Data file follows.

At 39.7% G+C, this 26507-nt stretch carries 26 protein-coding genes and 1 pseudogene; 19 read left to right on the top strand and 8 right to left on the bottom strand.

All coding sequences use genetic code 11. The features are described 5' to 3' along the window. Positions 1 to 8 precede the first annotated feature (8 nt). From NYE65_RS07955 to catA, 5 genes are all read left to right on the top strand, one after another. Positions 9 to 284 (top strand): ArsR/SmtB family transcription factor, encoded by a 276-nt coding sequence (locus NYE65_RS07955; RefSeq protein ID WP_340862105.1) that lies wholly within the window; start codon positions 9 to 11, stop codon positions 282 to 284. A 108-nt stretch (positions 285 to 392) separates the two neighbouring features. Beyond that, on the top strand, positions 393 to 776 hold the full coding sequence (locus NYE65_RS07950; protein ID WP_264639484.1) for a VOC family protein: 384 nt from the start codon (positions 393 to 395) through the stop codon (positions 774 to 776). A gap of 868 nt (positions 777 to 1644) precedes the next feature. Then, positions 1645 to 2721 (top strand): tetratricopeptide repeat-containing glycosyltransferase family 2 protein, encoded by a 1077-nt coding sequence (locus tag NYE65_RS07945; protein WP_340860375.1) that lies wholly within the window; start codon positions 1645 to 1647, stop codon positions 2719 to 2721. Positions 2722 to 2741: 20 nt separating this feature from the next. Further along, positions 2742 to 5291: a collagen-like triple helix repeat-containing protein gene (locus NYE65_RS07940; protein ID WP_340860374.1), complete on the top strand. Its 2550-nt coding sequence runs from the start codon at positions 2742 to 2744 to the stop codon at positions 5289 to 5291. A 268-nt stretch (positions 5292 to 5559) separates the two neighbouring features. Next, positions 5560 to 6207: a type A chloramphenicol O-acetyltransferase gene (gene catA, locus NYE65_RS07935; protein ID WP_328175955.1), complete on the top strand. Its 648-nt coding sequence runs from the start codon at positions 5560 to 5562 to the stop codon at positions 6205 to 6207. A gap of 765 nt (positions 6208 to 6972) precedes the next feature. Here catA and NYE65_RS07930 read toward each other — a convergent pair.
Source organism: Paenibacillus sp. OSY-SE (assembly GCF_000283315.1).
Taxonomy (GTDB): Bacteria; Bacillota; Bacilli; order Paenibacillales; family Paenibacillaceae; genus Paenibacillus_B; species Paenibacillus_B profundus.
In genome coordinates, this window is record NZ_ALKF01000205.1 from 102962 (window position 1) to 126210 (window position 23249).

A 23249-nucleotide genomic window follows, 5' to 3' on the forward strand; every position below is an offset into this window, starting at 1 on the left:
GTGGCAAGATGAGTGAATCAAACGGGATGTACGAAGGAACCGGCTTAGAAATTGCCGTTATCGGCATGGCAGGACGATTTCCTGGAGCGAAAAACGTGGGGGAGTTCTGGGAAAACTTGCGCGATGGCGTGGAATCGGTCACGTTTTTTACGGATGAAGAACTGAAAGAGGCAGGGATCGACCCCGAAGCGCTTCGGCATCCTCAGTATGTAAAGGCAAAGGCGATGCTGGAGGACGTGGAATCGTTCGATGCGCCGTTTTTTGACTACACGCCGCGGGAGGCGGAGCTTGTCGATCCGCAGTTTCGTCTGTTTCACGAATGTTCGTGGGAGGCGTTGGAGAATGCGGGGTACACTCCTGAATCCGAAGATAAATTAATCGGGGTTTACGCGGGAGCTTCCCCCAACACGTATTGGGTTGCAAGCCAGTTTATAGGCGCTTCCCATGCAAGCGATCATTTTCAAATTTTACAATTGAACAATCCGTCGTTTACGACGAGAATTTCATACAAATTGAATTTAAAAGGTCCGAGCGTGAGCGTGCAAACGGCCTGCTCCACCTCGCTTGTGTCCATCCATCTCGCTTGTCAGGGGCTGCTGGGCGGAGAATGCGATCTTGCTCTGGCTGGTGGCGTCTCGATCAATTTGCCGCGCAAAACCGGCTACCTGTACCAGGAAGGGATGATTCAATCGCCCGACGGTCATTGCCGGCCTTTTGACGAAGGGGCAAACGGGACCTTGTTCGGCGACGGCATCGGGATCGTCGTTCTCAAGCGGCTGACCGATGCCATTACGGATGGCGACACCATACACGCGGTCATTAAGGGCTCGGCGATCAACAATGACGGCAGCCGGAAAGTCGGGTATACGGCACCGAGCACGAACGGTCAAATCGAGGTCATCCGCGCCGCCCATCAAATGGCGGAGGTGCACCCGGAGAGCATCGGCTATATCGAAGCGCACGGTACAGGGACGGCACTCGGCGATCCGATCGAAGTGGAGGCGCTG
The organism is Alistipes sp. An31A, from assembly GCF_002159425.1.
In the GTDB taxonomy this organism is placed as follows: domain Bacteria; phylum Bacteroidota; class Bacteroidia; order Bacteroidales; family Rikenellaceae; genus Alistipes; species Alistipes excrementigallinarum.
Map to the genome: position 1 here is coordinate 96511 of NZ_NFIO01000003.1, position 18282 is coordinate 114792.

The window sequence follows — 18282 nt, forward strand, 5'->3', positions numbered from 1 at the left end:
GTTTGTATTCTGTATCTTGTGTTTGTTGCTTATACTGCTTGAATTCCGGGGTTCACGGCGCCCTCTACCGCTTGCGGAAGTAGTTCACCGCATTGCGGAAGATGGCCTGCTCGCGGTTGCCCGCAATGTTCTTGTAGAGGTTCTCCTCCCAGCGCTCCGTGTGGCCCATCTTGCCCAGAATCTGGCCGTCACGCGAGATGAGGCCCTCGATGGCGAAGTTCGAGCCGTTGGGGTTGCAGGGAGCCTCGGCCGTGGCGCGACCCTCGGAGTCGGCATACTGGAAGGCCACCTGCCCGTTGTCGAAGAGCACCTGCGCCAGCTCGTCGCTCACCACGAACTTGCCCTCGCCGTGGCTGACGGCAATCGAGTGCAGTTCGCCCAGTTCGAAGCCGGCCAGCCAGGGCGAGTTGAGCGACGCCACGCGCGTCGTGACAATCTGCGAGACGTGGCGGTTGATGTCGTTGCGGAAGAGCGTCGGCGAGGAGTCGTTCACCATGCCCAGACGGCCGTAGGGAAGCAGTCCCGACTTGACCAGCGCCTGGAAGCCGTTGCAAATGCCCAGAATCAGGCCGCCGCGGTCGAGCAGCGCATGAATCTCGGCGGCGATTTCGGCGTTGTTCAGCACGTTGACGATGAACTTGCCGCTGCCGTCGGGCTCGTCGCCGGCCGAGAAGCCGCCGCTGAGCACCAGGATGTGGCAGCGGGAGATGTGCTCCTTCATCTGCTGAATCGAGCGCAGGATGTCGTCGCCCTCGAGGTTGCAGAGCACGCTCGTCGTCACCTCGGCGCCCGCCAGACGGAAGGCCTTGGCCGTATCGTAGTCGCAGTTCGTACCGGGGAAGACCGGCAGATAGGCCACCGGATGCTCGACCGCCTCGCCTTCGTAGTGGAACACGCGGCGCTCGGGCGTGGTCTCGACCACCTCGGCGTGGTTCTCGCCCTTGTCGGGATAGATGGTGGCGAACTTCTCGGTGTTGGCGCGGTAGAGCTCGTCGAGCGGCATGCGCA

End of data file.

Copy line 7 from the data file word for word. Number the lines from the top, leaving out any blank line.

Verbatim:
GTGGCAAGATGAGTGAATCAAACGGGATGTACGAAGGAACCGGCTTAGAAATTGCCGTTATCGGCATGGCAGGACGATTTCCTGGAGCGAAAAACGTGGGGGAGTTCTGGGAAAACTTGCGCGATGGCGTGGAATCGGTCACGTTTTTTACGGATGAAGAACTGAAAGAGGCAGGGATCGACCCCGAAGCGCTTCGGCATCCTCAGTATGTAAAGGCAAAGGCGATGCTGGAGGACGTGGAATCGTTCGATGCGCCGTTTTTTGACTACACGCCGCGGGAGGCGGAGCTTGTCGATCCGCAGTTTCGTCTGTTTCACGAATGTTCGTGGGAGGCGTTGGAGAATGCGGGGTACACTCCTGAATCCGAAGATAAATTAATCGGGGTTTACGCGGGAGCTTCCCCCAACACGTATTGGGTTGCAAGCCAGTTTATAGGCGCTTCCCATGCAAGCGATCATTTTCAAATTTTACAATTGAACAATCCGTCGTTTACGACGAGAATTTCATACAAATTGAATTTAAAAGGTCCGAGCGTGAGCGTGCAAACGGCCTGCTCCACCTCGCTTGTGTCCATCCATCTCGCTTGTCAGGGGCTGCTGGGCGGAGAATGCGATCTTGCTCTGGCTGGTGGCGTCTCGATCAATTTGCCGCGCAAAACCGGCTACCTGTACCAGGAAGGGATGATTCAATCGCCCGACGGTCATTGCCGGCCTTTTGACGAAGGGGCAAACGGGACCTTGTTCGGCGACGGCATCGGGATCGTCGTTCTCAAGCGGCTGACCGATGCCATTACGGATGGCGACACCATACACGCGGTCATTAAGGGCTCGGCGATCAACAATGACGGCAGCCGGAAAGTCGGGTATACGGCACCGAGCACGAACGGTCAAATCGAGGTCATCCGCGCCGCCCATCAAATGGCGGAGGTGCACCCGGAGAGCATCGGCTATATCGAAGCGCACGGTACAGGGACGGCACTCGGCGATCCGATCGAAGTGGAGGCGCTG